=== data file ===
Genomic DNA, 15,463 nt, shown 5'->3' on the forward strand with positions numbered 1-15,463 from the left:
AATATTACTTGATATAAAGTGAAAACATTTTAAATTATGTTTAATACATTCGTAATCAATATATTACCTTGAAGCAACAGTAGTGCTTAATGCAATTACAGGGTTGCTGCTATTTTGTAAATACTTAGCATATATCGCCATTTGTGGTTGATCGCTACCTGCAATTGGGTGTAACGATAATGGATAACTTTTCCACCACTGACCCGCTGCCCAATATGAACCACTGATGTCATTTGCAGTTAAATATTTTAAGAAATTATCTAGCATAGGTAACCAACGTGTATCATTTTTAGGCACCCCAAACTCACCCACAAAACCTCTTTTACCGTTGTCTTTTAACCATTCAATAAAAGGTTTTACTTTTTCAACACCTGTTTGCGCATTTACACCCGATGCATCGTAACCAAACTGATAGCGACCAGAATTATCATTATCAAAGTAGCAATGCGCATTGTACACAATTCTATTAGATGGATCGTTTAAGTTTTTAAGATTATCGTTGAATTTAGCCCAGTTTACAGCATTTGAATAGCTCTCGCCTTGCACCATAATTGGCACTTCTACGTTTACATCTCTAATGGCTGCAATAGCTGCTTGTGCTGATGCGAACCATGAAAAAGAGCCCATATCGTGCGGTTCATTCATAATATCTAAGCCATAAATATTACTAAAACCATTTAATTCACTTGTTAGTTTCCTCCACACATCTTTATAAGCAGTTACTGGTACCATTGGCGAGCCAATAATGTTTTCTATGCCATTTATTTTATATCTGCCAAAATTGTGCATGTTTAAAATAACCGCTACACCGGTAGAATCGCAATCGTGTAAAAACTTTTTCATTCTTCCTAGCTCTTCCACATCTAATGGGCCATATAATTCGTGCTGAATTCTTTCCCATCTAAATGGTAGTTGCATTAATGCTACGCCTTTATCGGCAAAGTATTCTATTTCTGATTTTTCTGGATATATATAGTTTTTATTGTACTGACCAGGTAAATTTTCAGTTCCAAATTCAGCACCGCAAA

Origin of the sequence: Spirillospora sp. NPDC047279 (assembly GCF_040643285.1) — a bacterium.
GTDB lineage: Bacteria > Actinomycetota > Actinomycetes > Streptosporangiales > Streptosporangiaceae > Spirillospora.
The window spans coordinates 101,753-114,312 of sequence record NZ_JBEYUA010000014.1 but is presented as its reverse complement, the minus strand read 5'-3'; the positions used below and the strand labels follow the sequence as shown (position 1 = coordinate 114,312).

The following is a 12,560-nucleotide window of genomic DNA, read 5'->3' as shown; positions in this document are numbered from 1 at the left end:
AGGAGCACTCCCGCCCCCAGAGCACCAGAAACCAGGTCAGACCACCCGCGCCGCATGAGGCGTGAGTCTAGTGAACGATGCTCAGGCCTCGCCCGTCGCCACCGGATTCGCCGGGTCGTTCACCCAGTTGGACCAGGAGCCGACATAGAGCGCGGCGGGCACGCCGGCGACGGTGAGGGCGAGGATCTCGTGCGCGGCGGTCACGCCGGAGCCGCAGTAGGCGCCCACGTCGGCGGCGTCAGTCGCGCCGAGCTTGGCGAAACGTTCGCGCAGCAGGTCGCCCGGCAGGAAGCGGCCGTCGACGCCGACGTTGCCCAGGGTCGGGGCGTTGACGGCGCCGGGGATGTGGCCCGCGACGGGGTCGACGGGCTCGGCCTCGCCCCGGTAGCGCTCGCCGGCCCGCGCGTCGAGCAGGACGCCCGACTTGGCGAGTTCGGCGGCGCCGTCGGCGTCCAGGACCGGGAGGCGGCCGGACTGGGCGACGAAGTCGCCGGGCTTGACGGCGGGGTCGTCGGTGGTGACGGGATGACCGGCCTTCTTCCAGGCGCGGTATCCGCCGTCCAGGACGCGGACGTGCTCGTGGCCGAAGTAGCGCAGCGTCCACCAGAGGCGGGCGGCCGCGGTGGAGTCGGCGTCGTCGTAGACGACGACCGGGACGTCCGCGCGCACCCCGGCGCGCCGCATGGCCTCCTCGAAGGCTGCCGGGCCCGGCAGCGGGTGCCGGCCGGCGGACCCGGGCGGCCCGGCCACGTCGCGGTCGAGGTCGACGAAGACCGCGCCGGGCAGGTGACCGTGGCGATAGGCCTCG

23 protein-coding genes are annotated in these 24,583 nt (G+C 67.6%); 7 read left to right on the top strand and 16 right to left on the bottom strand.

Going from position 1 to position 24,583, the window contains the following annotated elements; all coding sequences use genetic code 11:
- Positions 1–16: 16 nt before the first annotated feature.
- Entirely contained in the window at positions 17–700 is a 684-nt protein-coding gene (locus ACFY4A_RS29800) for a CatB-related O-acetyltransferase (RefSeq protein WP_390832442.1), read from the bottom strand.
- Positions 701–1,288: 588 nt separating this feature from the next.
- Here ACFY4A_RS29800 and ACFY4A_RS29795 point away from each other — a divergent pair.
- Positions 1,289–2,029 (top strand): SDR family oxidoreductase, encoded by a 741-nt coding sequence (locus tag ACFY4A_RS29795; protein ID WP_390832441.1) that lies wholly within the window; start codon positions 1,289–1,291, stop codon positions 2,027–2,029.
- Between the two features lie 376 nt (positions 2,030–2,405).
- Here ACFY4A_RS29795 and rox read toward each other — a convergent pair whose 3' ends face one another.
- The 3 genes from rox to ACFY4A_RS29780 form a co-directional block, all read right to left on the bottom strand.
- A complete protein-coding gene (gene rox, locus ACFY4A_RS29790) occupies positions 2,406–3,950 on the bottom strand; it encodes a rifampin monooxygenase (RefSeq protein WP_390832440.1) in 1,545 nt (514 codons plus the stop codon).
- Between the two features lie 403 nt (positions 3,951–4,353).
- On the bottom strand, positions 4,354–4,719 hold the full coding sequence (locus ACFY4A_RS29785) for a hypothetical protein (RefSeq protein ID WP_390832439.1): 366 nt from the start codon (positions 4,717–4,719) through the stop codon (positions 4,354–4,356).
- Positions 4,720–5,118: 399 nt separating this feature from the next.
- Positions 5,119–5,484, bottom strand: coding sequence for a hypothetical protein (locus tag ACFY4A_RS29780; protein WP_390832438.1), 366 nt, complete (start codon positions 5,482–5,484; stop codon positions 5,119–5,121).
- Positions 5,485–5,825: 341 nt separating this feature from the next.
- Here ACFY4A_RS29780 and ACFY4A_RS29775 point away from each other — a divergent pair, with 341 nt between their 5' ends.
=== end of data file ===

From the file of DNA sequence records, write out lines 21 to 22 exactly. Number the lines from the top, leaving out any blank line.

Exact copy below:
- Positions 4,720–5,118: 399 nt separating this feature from the next.
- Positions 5,119–5,484, bottom strand: coding sequence for a hypothetical protein (locus tag ACFY4A_RS29780; protein WP_390832438.1), 366 nt, complete (start codon positions 5,482–5,484; stop codon positions 5,119–5,121).